During the early hours of the search, investigators found clothes and a phone while combing an area that includes dense layers of forest, but tracking dogs lost the scent, Capers said.

Authorities were able to identify Oropeza by an identity card issued by Mexican authorities to citizens who reside outside the country, as well as the doorbell camera footage. He said police have also interviewed the suspect’s wife multiple times.

Police recovered the AR-15-style rifle that they said Oropeza used in the shootings. Authorities were not sure if Oropeza was carrying another weapon after others were found in his home.

Capers said he hoped the reward money would motivate people to provide information and that there were plans to put up billboards in Spanish to spread the word.

Veronica Pineda, 34, who lives across the street from the suspect’s home, said authorities asked if they could search her property to see if he might be hiding there. She said she was fearful that the gunman had not yet been captured.

“It is kind of scary,” she said. “You never know where he can be.”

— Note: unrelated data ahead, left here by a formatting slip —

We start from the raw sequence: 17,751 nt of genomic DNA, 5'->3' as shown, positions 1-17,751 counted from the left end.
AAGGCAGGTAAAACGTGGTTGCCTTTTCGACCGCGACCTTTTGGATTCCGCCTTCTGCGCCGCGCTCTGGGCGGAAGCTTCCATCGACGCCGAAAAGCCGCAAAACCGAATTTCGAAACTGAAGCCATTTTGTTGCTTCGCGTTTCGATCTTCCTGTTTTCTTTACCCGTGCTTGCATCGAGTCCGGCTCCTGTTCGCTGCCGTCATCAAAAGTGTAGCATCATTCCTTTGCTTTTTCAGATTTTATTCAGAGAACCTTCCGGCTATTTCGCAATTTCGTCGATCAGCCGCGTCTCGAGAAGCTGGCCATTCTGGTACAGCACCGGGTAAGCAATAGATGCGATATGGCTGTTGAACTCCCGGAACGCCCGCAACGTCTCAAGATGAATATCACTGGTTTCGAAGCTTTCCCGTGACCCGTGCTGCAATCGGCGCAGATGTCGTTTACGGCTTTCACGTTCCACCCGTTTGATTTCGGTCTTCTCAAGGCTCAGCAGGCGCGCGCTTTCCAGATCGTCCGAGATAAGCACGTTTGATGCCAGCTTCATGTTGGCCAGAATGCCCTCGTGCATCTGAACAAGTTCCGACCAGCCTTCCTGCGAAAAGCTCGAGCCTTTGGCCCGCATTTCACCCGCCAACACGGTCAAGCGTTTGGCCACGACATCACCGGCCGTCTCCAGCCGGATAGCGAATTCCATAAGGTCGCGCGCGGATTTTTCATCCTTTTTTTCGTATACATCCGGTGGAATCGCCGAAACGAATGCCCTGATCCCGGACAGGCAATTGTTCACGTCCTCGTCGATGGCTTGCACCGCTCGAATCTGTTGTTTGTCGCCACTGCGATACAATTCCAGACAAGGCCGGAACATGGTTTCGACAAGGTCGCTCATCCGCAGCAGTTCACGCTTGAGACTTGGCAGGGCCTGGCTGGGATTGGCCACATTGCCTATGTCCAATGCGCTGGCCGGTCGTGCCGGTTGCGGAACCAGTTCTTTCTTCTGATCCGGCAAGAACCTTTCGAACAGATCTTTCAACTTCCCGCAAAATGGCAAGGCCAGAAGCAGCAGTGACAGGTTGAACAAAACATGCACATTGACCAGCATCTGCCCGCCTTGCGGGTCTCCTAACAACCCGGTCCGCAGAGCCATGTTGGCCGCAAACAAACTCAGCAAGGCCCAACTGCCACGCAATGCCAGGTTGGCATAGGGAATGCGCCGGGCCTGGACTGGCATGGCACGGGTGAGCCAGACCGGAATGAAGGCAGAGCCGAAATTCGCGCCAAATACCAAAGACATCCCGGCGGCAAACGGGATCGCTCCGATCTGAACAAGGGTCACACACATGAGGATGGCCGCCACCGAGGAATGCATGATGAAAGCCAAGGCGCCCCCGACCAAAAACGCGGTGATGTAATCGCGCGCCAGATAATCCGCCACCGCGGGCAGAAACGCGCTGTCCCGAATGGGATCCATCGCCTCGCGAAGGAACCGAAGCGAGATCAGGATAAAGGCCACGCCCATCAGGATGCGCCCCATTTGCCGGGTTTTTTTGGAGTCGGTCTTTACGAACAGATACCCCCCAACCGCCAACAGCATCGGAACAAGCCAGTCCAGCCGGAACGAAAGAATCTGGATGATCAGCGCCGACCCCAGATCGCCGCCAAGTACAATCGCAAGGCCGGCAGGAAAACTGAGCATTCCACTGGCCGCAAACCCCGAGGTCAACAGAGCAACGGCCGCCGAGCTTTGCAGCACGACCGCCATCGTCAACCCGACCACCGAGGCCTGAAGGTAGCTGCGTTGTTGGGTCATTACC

Pineda said she didn’t know Oropeza well but occasionally saw him, his wife and son ride their horses on the street. She said the family had lived there about five or six years and that neighbors have called authorities in the past to complain about people firing guns.

The victims were between the ages of 9 and 31 years old and all were believed to have been shot from the neck up, according to authorities. All were believed to be from Hondurus.

Enrique Reina, Honduras’ secretary of foreign affairs and international cooperation, said on Twitter that the Honduran Consulate in Houston was contacting the families in connection with the repatriation of remains as well as U.S. authorities to keep apprised of the investigation.

The FBI in Houston said in a tweet on Sunday that it was referring to the suspect as Oropesa, not Oropeza, to “better reflect his identity in law enforcement systems.” His family lists their name as Oropeza on a sign outside their yard, as well as in public records. Authorities had also previously stated that Garcia’s son was 8 years old, but the father and school officials said Sunday that the third grader was 9.

A total of three children found covered in blood in the home were taken to a hospital but found to be uninjured, Capers said. He said they were staying with family members.

FBI spokesperson Christina Garza said investigators do not believe those at the home were members of a single family. In addition to the young boy, the other victims were identified as Sonia Argentina Guzman, 25; Diana Velazquez Alvarado, 21; Julisa Molina Rivera, 31; and Jose Jonathan Casarez, 18.

Garcia said they had called police five times between the time they asked Oropeza to shoot farther away and when the gunman entered their home. Capers said police got there as fast as they could and that he had three officers covering 700 square miles.